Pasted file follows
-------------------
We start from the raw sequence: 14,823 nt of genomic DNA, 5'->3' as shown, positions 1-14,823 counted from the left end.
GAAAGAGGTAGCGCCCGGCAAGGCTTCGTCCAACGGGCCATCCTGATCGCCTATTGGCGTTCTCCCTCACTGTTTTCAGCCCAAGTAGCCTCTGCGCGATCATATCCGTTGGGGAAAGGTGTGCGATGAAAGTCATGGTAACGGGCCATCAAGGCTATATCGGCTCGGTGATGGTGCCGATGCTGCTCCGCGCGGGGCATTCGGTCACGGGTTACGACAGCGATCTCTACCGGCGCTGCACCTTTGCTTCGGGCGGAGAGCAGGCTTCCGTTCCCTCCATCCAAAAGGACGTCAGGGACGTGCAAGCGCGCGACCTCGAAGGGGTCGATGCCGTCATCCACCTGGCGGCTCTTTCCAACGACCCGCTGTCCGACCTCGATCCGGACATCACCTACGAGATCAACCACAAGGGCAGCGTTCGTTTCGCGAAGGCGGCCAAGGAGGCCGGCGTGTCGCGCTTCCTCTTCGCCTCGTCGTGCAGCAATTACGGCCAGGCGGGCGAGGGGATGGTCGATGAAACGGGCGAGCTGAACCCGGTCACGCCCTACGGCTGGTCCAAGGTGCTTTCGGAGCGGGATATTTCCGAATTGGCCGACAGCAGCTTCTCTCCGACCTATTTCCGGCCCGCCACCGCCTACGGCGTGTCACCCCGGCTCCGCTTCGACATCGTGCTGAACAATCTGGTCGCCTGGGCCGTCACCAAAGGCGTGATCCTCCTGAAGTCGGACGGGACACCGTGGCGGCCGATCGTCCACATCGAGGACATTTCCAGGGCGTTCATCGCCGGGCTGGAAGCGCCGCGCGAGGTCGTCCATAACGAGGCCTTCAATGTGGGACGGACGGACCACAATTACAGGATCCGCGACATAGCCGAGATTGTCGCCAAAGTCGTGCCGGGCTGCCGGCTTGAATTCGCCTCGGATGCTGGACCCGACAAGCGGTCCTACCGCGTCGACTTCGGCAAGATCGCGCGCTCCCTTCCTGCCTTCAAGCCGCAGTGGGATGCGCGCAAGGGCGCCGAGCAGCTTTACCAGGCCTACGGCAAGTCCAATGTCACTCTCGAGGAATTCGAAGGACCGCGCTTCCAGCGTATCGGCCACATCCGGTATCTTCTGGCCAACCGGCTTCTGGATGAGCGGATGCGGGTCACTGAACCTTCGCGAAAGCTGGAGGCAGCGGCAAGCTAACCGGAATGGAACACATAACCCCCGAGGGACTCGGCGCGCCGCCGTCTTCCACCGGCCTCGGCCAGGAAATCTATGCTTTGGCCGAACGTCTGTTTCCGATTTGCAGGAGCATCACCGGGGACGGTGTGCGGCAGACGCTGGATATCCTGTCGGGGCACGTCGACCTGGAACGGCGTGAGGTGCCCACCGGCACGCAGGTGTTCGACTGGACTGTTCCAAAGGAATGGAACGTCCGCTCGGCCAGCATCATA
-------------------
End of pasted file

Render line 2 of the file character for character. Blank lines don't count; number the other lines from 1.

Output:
GAAAGAGGTAGCGCCCGGCAAGGCTTCGTCCAACGGGCCATCCTGATCGCCTATTGGCGTTCTCCCTCACTGTTTTCAGCCCAAGTAGCCTCTGCGCGATCATATCCGTTGGGGAAAGGTGTGCGATGAAAGTCATGGTAACGGGCCATCAAGGCTATATCGGCTCGGTGATGGTGCCGATGCTGCTCCGCGCGGGGCATTCGGTCACGGGTTACGACAGCGATCTCTACCGGCGCTGCACCTTTGCTTCGGGCGGAGAGCAGGCTTCCGTTCCCTCCATCCAAAAGGACGTCAGGGACGTGCAAGCGCGCGACCTCGAAGGGGTCGATGCCGTCATCCACCTGGCGGCTCTTTCCAACGACCCGCTGTCCGACCTCGATCCGGACATCACCTACGAGATCAACCACAAGGGCAGCGTTCGTTTCGCGAAGGCGGCCAAGGAGGCCGGCGTGTCGCGCTTCCTCTTCGCCTCGTCGTGCAGCAATTACGGCCAGGCGGGCGAGGGGATGGTCGATGAAACGGGCGAGCTGAACCCGGTCACGCCCTACGGCTGGTCCAAGGTGCTTTCGGAGCGGGATATTTCCGAATTGGCCGACAGCAGCTTCTCTCCGACCTATTTCCGGCCCGCCACCGCCTACGGCGTGTCACCCCGGCTCCGCTTCGACATCGTGCTGAACAATCTGGTCGCCTGGGCCGTCACCAAAGGCGTGATCCTCCTGAAGTCGGACGGGACACCGTGGCGGCCGATCGTCCACATCGAGGACATTTCCAGGGCGTTCATCGCCGGGCTGGAAGCGCCGCGCGAGGTCGTCCATAACGAGGCCTTCAATGTGGGACGGACGGACCACAATTACAGGATCCGCGACATAGCCGAGATTGTCGCCAAAGTCGTGCCGGGCTGCCGGCTTGAATTCGCCTCGGATGCTGGACCCGACAAGCGGTCCTACCGCGTCGACTTCGGCAAGATCGCGCGCTCCCTTCCTGCCTTCAAGCCGCAGTGGGATGCGCGCAAGGGCGCCGAGCAGCTTTACCAGGCCTACGGCAAGTCCAATGTCACTCTCGAGGAATTCGAAGGACCGCGCTTCCAGCGTATCGGCCACATCCGGTATCTTCTGGCCAACCGGCTTCTGGATGAGCGGATGCGGGTCACTGAACCTTCGCGAAAGCTGGAGGCAGCGGCAAGCTAACCGGAATGGAACACATAACCCCCGAGGGACTCGGCGCGCCGCCGTCTTCCACCGGCCTCGGCCAGGAAATCTATGCTTTGGCCGAACGTCTGTTTCCGATTTGCAGGAGCATCACCGGGGACGGTGTGCGGCAGACGCTGGATATCCTGTCGGGGCACGTCGACCTGGAACGGCGTGAGGTGCCCACCGGCACGCAGGTGTTCGACTGGACTGTTCCAAAGGAATGGAACGTCCGCTCGGCCAGCATCATA